There are few living animals as iconic as the giraffe. Yet despite their fame, giraffes are not often the subjects of scientific research, and that means many mysteries still surround these towering mammals. Now, a new study has found that they're deserving of at least four times the attention they've been getting.
Giraffes are spread out across several countries in Africa, but they're classified as one species: Giraffa camelopardalis. Most scientists have generally agreed that the various populations scattered across the continent represent nine different subspecies. But when Julian Fennessy of the Giraffe Conservation Foundation and his team examined the genetics of these groups, they found a lot more variation than they expected.
To analyse giraffe genes, the researchers took DNA from skin biopsies of nearly 200 giraffes from all nine subspecies, making this the most inclusive such study ever performed. Instead of nine closely related genetic groupings, the results revealed four very distinct groups, each as different from the next as a grizzly is from a polar bear. This degree of genetic distance reveals that these groups aren't doing much breeding with each other, so the scientists suggest they be considered four separate species.
"We were extremely surprised, because the morphological and coat pattern differences between giraffe are limited," said co-author Axel Janke in a press release. This sort of surprise is why genetic studies are so important: DNA often holds hidden secrets we can't see from the outside.
You might think it would be hard for giraffes to keep such big secrets from science – they seem pretty unlikely to slide under the radar, literally and figuratively! – and yet they've received little attention compared to other African mammals like elephants, rhinos or lions. And this is a shame, because these "forgotten giants", as Fennessy calls them, are in dire need of our help.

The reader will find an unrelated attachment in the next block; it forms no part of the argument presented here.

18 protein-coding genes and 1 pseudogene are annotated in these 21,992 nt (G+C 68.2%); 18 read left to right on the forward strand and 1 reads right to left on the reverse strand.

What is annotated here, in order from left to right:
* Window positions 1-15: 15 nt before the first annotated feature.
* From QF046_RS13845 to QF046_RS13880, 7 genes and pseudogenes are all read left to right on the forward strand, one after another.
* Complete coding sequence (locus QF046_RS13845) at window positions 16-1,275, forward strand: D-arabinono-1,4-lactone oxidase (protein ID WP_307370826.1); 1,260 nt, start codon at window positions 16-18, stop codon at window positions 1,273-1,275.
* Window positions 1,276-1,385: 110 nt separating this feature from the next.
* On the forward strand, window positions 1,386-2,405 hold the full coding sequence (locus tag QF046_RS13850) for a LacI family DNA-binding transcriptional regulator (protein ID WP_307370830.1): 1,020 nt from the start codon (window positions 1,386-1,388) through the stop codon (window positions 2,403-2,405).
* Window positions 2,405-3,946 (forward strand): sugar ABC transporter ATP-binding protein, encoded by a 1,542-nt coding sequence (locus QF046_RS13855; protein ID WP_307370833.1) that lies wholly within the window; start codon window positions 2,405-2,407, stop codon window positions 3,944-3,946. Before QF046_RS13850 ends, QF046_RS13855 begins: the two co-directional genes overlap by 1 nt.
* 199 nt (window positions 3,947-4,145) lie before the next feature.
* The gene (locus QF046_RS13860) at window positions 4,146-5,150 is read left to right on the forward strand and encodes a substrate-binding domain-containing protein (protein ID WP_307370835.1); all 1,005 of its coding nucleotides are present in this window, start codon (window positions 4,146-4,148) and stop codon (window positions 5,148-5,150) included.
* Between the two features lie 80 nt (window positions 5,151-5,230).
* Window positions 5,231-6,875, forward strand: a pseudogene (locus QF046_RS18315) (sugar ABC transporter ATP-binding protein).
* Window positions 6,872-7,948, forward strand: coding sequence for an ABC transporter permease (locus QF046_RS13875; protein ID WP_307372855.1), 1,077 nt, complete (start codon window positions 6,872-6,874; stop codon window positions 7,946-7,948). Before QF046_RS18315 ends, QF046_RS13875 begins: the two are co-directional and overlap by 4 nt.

According to the Giraffe Conservation Foundation, populations have fallen 40% over the past two decades, with fewer than 100,000 individuals remaining today. In fact, the animals have already disappeared from several African countries. "The world assumes they are everywhere," Fennessy told me in an email. "Relatively little education, awareness and conservation action has been focused on or around them to date."
The results of his study tell us that Africa may not be home to just one giraffe species with low numbers, but to four species, each with perilously small populations. "As an example," Fennessy said in the press release, "northern giraffe number less than 4,750 in wild, reticulated less than 8700, making them some of the most endangered large mammals in the world."
The science of categorising species is called taxonomy, and such studies are often the subject of scientific disagreement, but the researchers are quite certain of their findings. "The data are very solid, so I do not expect a hot debate," Janke said via email.
Instead, the scientists are hoping these results will spark conversations about how best to protect these four endangered species. "With now four distinct species, the conservation status of each of these can be better defined and in turn added to the IUCN Red List," said Fennessy. "Hopefully the study will create discussion – and importantly, help to support giraffe conservation."
Top header image: Alex Derr, Flickr